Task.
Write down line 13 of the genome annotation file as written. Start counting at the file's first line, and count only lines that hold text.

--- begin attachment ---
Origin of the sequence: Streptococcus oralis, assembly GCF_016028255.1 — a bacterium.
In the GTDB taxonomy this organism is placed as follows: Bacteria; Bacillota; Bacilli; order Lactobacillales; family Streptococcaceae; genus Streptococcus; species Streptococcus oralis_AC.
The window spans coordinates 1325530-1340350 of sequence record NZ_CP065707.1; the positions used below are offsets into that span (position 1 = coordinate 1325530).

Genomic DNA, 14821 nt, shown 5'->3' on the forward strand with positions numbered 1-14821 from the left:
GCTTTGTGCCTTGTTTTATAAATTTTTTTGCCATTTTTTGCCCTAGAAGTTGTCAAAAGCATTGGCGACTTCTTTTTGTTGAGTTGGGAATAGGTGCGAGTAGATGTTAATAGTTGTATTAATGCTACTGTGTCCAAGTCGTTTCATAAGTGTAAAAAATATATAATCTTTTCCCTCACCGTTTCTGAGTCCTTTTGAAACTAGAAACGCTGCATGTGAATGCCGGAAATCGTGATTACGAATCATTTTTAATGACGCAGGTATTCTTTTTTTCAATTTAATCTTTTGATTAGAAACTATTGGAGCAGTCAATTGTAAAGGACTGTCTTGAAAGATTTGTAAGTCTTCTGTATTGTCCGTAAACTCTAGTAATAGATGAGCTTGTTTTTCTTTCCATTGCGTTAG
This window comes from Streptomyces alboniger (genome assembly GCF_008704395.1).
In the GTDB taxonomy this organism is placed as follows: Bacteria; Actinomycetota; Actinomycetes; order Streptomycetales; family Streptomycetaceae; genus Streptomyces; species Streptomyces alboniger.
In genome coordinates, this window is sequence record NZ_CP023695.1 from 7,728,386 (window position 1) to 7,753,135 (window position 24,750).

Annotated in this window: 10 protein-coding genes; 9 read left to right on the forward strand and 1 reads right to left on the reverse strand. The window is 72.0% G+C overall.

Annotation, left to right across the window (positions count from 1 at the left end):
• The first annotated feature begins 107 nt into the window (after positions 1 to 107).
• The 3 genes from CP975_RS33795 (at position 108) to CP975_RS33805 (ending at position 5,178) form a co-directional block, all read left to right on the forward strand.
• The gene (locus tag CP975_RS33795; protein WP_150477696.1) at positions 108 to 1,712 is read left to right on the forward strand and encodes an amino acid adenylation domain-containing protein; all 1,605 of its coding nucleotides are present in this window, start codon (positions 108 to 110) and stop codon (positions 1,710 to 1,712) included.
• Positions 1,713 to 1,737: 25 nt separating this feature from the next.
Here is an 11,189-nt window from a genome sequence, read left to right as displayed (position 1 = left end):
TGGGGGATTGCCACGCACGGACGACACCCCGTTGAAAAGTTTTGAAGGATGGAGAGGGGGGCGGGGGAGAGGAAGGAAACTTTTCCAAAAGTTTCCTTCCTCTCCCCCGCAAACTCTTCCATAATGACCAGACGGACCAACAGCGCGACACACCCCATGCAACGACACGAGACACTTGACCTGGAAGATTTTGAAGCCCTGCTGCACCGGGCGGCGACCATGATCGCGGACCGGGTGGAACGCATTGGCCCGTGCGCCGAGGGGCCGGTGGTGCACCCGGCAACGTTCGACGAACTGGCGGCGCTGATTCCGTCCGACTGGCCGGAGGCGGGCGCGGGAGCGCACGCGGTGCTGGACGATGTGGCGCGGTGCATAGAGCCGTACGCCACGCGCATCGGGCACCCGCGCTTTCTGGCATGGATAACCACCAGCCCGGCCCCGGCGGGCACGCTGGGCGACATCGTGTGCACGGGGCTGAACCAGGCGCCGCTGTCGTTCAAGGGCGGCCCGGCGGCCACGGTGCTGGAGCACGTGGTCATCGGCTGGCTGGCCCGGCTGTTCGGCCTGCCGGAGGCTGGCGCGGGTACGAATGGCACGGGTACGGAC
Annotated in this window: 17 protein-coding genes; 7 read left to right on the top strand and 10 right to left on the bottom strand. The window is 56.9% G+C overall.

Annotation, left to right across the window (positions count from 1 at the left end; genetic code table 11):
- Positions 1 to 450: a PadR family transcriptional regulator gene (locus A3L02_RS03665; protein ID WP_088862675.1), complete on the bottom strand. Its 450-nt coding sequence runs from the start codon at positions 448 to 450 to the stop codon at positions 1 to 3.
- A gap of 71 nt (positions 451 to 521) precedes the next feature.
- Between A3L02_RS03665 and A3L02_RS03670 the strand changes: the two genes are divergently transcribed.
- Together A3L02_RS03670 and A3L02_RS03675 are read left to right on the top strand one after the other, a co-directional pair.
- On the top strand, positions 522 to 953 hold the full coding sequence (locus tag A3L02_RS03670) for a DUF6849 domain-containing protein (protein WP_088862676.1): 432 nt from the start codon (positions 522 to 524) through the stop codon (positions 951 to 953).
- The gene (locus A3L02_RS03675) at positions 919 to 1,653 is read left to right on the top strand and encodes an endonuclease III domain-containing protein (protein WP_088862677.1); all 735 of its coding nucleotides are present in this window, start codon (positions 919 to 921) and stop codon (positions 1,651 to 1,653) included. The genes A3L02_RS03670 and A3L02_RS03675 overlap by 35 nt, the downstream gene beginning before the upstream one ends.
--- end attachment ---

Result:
• The gene (locus tag CP975_RS33795; protein WP_150477696.1) at positions 108 to 1,712 is read left to right on the forward strand and encodes an amino acid adenylation domain-containing protein; all 1,605 of its coding nucleotides are present in this window, start codon (positions 108 to 110) and stop codon (positions 1,710 to 1,712) included.